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He superintended the extension of the capitol building; he cooperated with Bache in the scientific development of the coast survey; he interested himself in the Smithsonian Institute; he forwarded the scientific study of the problems of the Mississippi river; he directed surveys for a railway to the Pacific; he revised the army regulations; he introduced light infantry or the rifle system of tactics; he inaugurated the manufacture of rifles, pistols and the use of the minie ball; he induced the addition of four regiments to the army, and organized a cavalry service adapted to the wants of the country; he augmented the seacoast and frontier defenses; he had the western part of the continent explored for scientific, geographical and railroad purposes. He was universally recognized as a great secretary of war, and few have filled that high office who left behind him more enduring monuments of wise and efficient administration.

Let us now return to Mr. Davis' career as a senator.

That was the era of senatorial giants. Clay, Webster, Calhoun, Benton, Seward, Benjamin, Douglas, Toombs, and a host of other men hardly less distinguished adorned its rolls and formed a galaxy of genius such as has rarely been gathered in any deliberative body. It is not too much to say that Jefferson Davis promptly took his place amongst the foremost of them all, and won speedy and universal recognition as inferior to none in power of debate, in forensic eloquence, in indomitable courage and tact, in breadth and depth of knowledge, and in masterly equipment for all the duties of practical and philosophic statesmanship.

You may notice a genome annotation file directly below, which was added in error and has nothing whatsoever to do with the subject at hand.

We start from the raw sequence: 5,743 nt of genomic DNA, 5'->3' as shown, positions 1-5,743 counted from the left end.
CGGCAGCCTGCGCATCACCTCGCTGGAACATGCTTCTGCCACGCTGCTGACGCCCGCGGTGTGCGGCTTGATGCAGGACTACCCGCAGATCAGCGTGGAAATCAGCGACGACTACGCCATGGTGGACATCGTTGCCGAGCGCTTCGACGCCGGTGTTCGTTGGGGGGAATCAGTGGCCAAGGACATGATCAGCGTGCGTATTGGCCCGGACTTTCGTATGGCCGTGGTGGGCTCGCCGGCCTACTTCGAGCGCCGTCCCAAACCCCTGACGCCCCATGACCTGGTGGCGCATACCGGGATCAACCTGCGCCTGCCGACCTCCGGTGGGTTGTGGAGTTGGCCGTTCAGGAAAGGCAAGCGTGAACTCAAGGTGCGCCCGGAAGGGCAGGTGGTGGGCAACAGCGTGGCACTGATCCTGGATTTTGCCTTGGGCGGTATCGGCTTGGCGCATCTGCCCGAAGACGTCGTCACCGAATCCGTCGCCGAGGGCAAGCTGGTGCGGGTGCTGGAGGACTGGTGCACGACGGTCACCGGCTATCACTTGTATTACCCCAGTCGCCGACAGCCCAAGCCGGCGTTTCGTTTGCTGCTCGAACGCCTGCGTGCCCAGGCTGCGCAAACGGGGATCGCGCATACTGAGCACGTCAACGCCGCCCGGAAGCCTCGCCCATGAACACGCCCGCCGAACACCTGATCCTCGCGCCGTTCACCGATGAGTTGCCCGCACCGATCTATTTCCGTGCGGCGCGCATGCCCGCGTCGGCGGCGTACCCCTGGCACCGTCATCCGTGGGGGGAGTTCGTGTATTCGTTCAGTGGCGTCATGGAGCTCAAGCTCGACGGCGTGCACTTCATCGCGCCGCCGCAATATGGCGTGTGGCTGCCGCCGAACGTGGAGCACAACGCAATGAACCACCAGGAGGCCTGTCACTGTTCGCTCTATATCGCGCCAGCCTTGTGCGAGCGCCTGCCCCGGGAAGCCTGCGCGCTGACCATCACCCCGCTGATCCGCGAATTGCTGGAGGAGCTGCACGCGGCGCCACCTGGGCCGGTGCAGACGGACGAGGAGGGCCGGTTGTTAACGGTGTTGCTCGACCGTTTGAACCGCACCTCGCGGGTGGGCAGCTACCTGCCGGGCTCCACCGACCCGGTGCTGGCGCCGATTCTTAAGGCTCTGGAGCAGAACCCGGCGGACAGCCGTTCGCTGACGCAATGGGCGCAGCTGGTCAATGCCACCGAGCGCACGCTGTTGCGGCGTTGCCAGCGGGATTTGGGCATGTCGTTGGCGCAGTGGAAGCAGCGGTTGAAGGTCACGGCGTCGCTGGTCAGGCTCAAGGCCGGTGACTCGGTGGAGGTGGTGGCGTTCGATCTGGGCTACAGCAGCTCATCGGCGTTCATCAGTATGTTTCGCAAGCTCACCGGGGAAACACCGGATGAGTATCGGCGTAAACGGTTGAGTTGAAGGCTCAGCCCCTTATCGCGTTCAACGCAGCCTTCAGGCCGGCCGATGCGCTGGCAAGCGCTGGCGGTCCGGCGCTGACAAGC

The times were stirring; the flames of sectional agitation and conflict which had smoldered since the Missouri compromise had been fanned into new life by the admission of Texas as a State, and were now burning fiercely about the disposition which should be made of the territories of California and New Mexico, recently acquired under the treaty with Mexico, and of the remaining territories of the Louisiana purchase. It was a renewal of that fatal sectional strife between the Northern and Southern States, which continued to rage with growing fury and intensity until it culminated in the secession of the Southern States and the consequent long and bloody war. It is important to have a just understanding of the true nature and scope of those controversies. An entirely false conception of their true nature and scope has grown up and been assiduously cultivated to the effect that it was a contest between the essential principles of liberty and slavery. Nothing could be farther from the truth. Whatever may have 2

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